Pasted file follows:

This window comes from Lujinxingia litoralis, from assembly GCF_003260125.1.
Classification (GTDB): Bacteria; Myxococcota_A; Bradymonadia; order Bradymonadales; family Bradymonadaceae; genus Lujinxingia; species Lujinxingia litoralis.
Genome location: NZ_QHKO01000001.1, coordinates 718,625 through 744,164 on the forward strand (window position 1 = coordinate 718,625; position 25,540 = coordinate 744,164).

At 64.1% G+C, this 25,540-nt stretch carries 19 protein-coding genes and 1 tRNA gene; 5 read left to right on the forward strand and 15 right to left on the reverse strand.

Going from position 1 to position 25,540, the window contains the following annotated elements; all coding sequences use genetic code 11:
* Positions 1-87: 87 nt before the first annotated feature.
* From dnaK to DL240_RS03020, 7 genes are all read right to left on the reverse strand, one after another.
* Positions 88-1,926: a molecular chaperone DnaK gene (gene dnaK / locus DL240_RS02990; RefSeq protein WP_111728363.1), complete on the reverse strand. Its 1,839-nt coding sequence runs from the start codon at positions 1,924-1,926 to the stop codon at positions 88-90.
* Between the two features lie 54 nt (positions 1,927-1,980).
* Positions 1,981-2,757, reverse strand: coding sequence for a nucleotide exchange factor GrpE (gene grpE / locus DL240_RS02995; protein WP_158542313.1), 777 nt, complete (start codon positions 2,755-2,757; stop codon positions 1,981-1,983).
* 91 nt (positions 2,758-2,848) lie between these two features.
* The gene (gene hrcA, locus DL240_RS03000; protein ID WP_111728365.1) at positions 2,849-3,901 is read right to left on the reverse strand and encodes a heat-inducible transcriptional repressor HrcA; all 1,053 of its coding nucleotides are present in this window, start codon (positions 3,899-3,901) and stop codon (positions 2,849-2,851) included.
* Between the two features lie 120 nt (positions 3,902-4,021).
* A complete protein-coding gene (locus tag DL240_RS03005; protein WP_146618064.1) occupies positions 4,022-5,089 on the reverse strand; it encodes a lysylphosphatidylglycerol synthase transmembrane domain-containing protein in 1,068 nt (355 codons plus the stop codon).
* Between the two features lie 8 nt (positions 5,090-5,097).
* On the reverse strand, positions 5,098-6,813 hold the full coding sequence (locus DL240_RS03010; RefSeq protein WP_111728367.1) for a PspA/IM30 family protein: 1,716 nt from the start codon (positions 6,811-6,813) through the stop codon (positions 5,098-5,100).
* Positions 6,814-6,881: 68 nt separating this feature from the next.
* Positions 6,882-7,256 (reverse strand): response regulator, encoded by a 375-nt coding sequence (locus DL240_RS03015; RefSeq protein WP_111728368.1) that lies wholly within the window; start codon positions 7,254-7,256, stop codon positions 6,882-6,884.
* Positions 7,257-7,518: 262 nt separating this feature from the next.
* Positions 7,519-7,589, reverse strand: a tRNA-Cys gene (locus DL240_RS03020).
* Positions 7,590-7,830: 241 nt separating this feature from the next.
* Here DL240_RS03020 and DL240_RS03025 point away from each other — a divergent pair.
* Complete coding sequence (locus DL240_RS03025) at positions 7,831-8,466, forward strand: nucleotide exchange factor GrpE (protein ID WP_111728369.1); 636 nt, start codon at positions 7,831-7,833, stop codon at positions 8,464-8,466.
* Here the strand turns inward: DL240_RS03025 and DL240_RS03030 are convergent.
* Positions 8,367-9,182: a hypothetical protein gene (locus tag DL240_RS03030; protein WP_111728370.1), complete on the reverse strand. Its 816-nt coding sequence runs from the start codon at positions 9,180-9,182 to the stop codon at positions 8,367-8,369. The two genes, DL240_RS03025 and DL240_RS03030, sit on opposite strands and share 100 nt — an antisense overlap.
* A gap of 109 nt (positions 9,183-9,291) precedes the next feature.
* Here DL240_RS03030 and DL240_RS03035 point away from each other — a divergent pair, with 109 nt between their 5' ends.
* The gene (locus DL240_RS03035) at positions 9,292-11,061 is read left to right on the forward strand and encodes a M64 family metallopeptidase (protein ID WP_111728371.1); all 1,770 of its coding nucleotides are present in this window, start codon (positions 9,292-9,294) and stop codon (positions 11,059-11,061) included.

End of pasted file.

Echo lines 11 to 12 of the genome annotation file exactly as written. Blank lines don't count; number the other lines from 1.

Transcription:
* 91 nt (positions 2,758-2,848) lie between these two features.
* The gene (gene hrcA, locus DL240_RS03000; protein ID WP_111728365.1) at positions 2,849-3,901 is read right to left on the reverse strand and encodes a heat-inducible transcriptional repressor HrcA; all 1,053 of its coding nucleotides are present in this window, start codon (positions 3,899-3,901) and stop codon (positions 2,849-2,851) included.